22. A method of allocating heart failure in a patient to New York Heart Association (NYHA) classes I, II, III, or IV, the method comprising: determining an amount of brain natriuretic peptide (BNP) in a urine sample of the subject; allocating whether the subject suffers from heart failure according to NYHA class I, II, III, or IV based on the amount of BNP determined.
23. A method of monitoring therapeutic drug efficacy in a patient suffering from heart failure comprising the steps of: allocating the heart failure to a NYHA class according to the method recited in claim 24, waiting a period of time during which a drug is administered to the patient, repeating the allocation step, and comparing the class from the first allocation step with the class from the second allocation step wherein a decrease in class allocation indicates therapeutic efficacy of the drug in ameliorating the heart failure.
 This application is a continuation of PCT/EP2006/062031 filed May 3, 2006 and claims priority to EP 05010043.7 filed May 9, 2005.
 The preterit invention relates to methods and devices for diagnosing mild or moderate heart failure in a subject based on the amount of brain natriuretic peptide (BNP) in a urine sample. Moreover, the present invention encompasses methods and devices for predicting whether a subject is at risk of developing cardiovascular events accompanied heart failure based on the amount of BNP in a urine sample.
 An aim of modern medicine is to provide personalized or individualized treatment regimens. Those are treatment regimens which take into account a patient's individual needs or risks. A particularly important risk is the presence of a cardiovascular complication, particularly an unrecognized, cardiovascular complication. Cardiovascular complications, particularly heart diseases, are the leading cause of morbidity and mortality in the Western hemisphere. Cardiovascular complications can remain asymptomatic for long periods of time. Therefore, reliable diagnosis of the presence of a cardiovascular complication is more difficult and error-prone than generally believed (Svendstrup, Nielsen L. et al., N-terminal pro-brain natriuretic peptide for discriminating between cardiac and non-cardiac dyspnea, The European Journal of Heart Failure, 2003).
 Natriuretic peptides are known to be molecular markers for cardiovascular disease progression. WO 02/083913 discloses that the brain natriuretic peptide (BNP) and variants thereof in the blood may be used to predict near-term mortality and morbidity in patients suffering already from heart failure. In an attempt to diagnose cardiovascular diseases, in particular myocardial ischemia, WO 02/089657 also discloses various blood biomarkers which may be used as prognostic indicators for said diseases and disorders once diagnosed. Among others, BNP is mentioned as a suitable biomarker. Moreover, Hutfless et al. have shown that based on the BNP concentration in patient blood after cardiac surgery, it shall be possible to predict morbidity or mortality within a 30-day period after said surgery (Hutfless, Utility of B-type natriuretic peptide in predicting postoperative complications and outcomes in patients undergoing heart surgery, J Am Coll Cardiol 43:1873-9, 2004). However, the study results were according to the authors not highly significant. However, the use of natriuretic peptides as diagnostic markers was previously put into jeopardy because, of the dependence or the level of theses peptides in various body fluids including urine from proper kidney function (McCullough; B-Type Natriuretic Peptides: A Diagnostic Breakthrough for Clinicians. Reviews in Cardiovascular Medicine 4:72-80, 2003.).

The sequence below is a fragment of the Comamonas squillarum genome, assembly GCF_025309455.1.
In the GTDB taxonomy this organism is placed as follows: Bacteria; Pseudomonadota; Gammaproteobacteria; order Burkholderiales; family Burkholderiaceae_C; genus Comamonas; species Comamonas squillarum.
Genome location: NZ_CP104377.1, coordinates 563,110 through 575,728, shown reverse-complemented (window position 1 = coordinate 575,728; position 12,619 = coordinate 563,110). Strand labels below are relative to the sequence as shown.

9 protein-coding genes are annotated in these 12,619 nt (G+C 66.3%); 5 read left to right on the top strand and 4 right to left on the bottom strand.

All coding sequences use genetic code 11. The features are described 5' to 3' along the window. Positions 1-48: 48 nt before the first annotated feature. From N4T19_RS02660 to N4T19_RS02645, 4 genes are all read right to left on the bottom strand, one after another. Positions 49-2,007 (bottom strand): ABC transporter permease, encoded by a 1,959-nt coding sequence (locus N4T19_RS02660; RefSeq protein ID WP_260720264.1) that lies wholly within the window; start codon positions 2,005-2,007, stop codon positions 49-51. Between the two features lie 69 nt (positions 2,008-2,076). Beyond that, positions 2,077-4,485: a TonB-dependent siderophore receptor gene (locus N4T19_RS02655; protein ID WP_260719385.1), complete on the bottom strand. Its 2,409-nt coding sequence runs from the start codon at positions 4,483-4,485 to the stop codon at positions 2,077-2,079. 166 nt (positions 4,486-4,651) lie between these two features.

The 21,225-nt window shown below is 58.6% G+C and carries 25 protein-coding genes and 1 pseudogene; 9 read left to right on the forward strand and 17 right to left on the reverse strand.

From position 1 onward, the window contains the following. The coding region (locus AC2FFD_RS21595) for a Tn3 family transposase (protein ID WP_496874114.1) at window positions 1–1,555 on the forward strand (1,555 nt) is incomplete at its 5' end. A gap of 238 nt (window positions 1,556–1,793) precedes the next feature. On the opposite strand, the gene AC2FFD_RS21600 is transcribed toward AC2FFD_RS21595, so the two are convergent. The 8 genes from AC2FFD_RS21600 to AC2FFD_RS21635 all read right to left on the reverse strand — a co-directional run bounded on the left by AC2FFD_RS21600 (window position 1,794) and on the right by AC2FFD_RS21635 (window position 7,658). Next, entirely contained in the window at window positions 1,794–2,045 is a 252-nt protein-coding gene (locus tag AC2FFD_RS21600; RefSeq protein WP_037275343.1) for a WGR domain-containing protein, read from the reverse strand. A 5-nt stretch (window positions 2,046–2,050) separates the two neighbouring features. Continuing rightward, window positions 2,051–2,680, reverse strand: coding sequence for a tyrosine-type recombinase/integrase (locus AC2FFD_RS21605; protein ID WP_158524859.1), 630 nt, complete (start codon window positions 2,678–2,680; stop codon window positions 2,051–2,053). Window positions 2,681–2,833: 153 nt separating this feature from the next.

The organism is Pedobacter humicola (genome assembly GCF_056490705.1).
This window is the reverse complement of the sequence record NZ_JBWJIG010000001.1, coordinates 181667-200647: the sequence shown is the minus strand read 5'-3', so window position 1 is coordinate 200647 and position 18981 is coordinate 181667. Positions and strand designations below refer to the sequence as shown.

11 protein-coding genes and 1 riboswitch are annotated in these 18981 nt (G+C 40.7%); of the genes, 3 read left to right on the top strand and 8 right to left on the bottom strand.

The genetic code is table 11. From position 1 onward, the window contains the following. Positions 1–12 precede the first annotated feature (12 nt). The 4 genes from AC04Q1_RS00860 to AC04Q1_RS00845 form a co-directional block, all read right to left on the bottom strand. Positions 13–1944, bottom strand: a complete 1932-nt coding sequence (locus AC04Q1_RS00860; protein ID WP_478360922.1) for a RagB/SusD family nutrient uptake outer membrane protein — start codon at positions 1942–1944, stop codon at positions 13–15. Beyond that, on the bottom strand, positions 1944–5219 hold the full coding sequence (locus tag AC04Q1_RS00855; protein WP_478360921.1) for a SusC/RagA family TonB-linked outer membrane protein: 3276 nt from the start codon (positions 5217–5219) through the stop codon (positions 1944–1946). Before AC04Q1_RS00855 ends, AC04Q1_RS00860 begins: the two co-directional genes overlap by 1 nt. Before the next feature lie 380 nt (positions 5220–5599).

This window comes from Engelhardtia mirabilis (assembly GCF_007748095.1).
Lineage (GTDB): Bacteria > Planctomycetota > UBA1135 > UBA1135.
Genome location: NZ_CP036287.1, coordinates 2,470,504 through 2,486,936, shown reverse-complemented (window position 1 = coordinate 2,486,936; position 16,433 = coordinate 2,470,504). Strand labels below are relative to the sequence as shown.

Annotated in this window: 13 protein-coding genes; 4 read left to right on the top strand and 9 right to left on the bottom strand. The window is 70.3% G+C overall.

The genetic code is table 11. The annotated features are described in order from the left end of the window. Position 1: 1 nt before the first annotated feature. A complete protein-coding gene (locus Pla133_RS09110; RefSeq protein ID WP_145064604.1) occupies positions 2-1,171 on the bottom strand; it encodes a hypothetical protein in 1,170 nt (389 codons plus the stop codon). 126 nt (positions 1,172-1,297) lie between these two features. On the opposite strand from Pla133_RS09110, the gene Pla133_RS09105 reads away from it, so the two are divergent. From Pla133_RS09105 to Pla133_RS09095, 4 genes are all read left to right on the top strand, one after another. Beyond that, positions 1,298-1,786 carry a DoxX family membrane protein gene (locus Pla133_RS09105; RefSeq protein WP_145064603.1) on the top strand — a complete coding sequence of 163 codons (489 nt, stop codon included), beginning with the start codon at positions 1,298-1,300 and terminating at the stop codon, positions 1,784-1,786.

A drawback of the prior art methods is that they require usually evaluation of the results by a specialized cardiologist or they may be only applicable, after a cardiac event such as surgery happened already. Moreover, the reliability of the disclosed means and methods for diagnostic purposes, in particular for less severe forms of heart failure, is questionable due to the aforementioned uncertainties.
 Therefore, there is a clear longstanding need for means and methods for diagnosing heart failure in patients which have not yet been identified to suffer from cardiovascular diseases or which have not been subjected to heart surgery. Moreover, the means and methods shall allow a reliable and rapid diagnosis. Specifically, they shall allow diagnosis of heart failure for a general practitioner and not only for a specialized clinician or cardiologist.
 Thus, the technical problem underlying the present invention must be seen as the provision of means and methods for complying with the aforementioned needs. The means and methods shall, at the same time, avoid the drawbacks of the prior art referred to above.
 The technical problem is solved by the embodiments characterized in the claims and herein below.
 Accordingly, an embodiment of the present, invention relates to a method for diagnosing heart failure in a subject comprising  determining the amount of brain natriuretic peptide (BNP) in a urine sample of said subject; and  diagnosing whether the subject suffers from heart failure based on the amount of BNP determined.